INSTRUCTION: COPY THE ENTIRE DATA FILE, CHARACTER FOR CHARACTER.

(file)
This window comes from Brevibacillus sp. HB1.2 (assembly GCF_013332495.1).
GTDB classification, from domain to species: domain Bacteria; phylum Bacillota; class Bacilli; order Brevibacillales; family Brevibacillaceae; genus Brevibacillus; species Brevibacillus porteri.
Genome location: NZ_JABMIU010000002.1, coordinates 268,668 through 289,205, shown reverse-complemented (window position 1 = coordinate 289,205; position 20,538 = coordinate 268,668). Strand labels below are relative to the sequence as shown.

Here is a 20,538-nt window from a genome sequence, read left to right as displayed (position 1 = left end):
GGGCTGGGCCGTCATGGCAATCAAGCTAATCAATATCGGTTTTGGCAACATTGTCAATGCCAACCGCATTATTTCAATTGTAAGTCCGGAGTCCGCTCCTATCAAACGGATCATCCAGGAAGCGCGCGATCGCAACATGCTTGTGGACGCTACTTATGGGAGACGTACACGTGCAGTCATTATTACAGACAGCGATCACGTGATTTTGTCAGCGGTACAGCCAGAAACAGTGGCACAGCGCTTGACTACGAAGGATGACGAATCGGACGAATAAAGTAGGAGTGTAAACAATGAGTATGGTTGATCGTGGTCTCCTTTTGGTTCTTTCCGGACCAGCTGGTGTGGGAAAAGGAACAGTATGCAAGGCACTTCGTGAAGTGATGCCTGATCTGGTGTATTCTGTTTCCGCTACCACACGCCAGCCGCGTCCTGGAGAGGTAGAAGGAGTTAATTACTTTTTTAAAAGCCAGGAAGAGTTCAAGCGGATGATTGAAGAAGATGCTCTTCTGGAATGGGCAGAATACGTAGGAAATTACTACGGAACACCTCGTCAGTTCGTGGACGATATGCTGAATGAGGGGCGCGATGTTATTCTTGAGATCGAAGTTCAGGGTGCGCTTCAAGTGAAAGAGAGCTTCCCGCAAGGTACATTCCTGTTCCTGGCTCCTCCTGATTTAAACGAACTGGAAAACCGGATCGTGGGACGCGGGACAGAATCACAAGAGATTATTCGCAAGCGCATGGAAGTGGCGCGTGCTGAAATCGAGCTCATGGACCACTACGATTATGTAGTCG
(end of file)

This window comes from Brevibacillus sp. HB1.2 (assembly GCF_013332495.1).
GTDB classification, from domain to species: domain Bacteria; phylum Bacillota; class Bacilli; order Brevibacillales; family Brevibacillaceae; genus Brevibacillus; species Brevibacillus porteri.
Genome location: NZ_JABMIU010000002.1, coordinates 268,668 through 289,205, shown reverse-complemented (window position 1 = coordinate 289,205; position 20,538 = coordinate 268,668). Strand labels below are relative to the sequence as shown.

Here is a 20,538-nt window from a genome sequence, read left to right as displayed (position 1 = left end):
GGGCTGGGCCGTCATGGCAATCAAGCTAATCAATATCGGTTTTGGCAACATTGTCAATGCCAACCGCATTATTTCAATTGTAAGTCCGGAGTCCGCTCCTATCAAACGGATCATCCAGGAAGCGCGCGATCGCAACATGCTTGTGGACGCTACTTATGGGAGACGTACACGTGCAGTCATTATTACAGACAGCGATCACGTGATTTTGTCAGCGGTACAGCCAGAAACAGTGGCACAGCGCTTGACTACGAAGGATGACGAATCGGACGAATAAAGTAGGAGTGTAAACAATGAGTATGGTTGATCGTGGTCTCCTTTTGGTTCTTTCCGGACCAGCTGGTGTGGGAAAAGGAACAGTATGCAAGGCACTTCGTGAAGTGATGCCTGATCTGGTGTATTCTGTTTCCGCTACCACACGCCAGCCGCGTCCTGGAGAGGTAGAAGGAGTTAATTACTTTTTTAAAAGCCAGGAAGAGTTCAAGCGGATGATTGAAGAAGATGCTCTTCTGGAATGGGCAGAATACGTAGGAAATTACTACGGAACACCTCGTCAGTTCGTGGACGATATGCTGAATGAGGGGCGCGATGTTATTCTTGAGATCGAAGTTCAGGGTGCGCTTCAAGTGAAAGAGAGCTTCCCGCAAGGTACATTCCTGTTCCTGGCTCCTCCTGATTTAAACGAACTGGAAAACCGGATCGTGGGACGCGGGACAGAATCACAAGAGATTATTCGCAAGCGCATGGAAGTGGCGCGTGCTGAAATCGAGCTCATGGACCACTACGATTATGTAGTCG